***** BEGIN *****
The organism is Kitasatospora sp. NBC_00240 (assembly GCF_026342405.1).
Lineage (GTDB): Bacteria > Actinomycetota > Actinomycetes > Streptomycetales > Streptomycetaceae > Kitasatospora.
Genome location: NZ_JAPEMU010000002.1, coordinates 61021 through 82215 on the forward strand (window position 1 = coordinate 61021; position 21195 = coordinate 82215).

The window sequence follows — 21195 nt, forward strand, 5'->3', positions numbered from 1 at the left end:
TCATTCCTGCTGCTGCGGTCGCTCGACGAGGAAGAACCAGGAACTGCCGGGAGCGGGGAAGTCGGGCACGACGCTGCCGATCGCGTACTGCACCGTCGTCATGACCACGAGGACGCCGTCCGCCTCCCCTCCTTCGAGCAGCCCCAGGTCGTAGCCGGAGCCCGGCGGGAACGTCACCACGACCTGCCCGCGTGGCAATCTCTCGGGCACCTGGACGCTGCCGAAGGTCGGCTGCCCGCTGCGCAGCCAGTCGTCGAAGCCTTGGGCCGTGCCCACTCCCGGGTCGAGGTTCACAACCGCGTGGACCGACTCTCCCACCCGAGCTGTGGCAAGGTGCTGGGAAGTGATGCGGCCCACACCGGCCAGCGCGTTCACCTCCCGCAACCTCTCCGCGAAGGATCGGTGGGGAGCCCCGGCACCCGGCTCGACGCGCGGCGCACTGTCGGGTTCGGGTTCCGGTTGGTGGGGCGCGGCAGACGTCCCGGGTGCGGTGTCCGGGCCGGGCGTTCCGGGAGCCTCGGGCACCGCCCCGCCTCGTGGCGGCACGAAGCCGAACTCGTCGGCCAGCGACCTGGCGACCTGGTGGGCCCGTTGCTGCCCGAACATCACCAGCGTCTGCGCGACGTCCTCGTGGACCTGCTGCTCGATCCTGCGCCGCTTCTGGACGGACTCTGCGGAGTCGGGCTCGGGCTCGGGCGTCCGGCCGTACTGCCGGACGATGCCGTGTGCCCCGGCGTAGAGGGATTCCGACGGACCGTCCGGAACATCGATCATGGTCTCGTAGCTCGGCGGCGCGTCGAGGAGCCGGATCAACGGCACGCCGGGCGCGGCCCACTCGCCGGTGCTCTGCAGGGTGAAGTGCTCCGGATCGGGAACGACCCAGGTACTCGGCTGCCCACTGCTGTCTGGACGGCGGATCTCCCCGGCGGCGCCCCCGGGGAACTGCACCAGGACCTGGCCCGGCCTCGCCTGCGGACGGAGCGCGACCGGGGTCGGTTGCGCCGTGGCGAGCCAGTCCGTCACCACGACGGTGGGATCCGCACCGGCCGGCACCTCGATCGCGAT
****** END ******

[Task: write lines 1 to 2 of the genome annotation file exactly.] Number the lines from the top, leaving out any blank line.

The organism is Kitasatospora sp. NBC_00240 (assembly GCF_026342405.1).
Lineage (GTDB): Bacteria > Actinomycetota > Actinomycetes > Streptomycetales > Streptomycetaceae > Kitasatospora.